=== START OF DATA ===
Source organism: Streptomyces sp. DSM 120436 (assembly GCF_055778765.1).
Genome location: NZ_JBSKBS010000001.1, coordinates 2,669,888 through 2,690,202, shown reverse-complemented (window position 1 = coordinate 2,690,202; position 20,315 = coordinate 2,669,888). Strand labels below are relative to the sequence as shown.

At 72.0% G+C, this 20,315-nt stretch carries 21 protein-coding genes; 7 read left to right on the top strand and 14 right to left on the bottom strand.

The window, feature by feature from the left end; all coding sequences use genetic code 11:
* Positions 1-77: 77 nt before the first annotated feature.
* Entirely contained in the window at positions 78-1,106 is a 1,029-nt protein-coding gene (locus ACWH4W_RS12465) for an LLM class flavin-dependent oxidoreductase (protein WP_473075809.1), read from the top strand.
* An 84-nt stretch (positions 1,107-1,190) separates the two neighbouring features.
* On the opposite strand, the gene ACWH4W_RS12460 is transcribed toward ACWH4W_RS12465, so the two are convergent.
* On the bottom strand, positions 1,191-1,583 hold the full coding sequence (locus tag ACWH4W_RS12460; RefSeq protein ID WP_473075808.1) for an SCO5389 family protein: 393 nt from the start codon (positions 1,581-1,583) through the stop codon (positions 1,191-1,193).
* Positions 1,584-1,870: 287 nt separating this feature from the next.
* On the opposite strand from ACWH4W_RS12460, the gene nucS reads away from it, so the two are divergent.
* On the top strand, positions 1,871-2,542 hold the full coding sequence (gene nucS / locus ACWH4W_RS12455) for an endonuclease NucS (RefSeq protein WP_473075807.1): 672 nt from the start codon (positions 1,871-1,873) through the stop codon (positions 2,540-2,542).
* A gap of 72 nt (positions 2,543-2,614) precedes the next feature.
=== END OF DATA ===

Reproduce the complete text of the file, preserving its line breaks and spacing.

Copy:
Source organism: Streptomyces sp. DSM 120436 (assembly GCF_055778765.1).
Genome location: NZ_JBSKBS010000001.1, coordinates 2,669,888 through 2,690,202, shown reverse-complemented (window position 1 = coordinate 2,690,202; position 20,315 = coordinate 2,669,888). Strand labels below are relative to the sequence as shown.

At 72.0% G+C, this 20,315-nt stretch carries 21 protein-coding genes; 7 read left to right on the top strand and 14 right to left on the bottom strand.

The window, feature by feature from the left end; all coding sequences use genetic code 11:
* Positions 1-77: 77 nt before the first annotated feature.
* Entirely contained in the window at positions 78-1,106 is a 1,029-nt protein-coding gene (locus ACWH4W_RS12465) for an LLM class flavin-dependent oxidoreductase (protein WP_473075809.1), read from the top strand.
* An 84-nt stretch (positions 1,107-1,190) separates the two neighbouring features.
* On the opposite strand, the gene ACWH4W_RS12460 is transcribed toward ACWH4W_RS12465, so the two are convergent.
* On the bottom strand, positions 1,191-1,583 hold the full coding sequence (locus tag ACWH4W_RS12460; RefSeq protein ID WP_473075808.1) for an SCO5389 family protein: 393 nt from the start codon (positions 1,581-1,583) through the stop codon (positions 1,191-1,193).
* Positions 1,584-1,870: 287 nt separating this feature from the next.
* On the opposite strand from ACWH4W_RS12460, the gene nucS reads away from it, so the two are divergent.
* On the top strand, positions 1,871-2,542 hold the full coding sequence (gene nucS / locus ACWH4W_RS12455) for an endonuclease NucS (RefSeq protein WP_473075807.1): 672 nt from the start codon (positions 1,871-1,873) through the stop codon (positions 2,540-2,542).
* A gap of 72 nt (positions 2,543-2,614) precedes the next feature.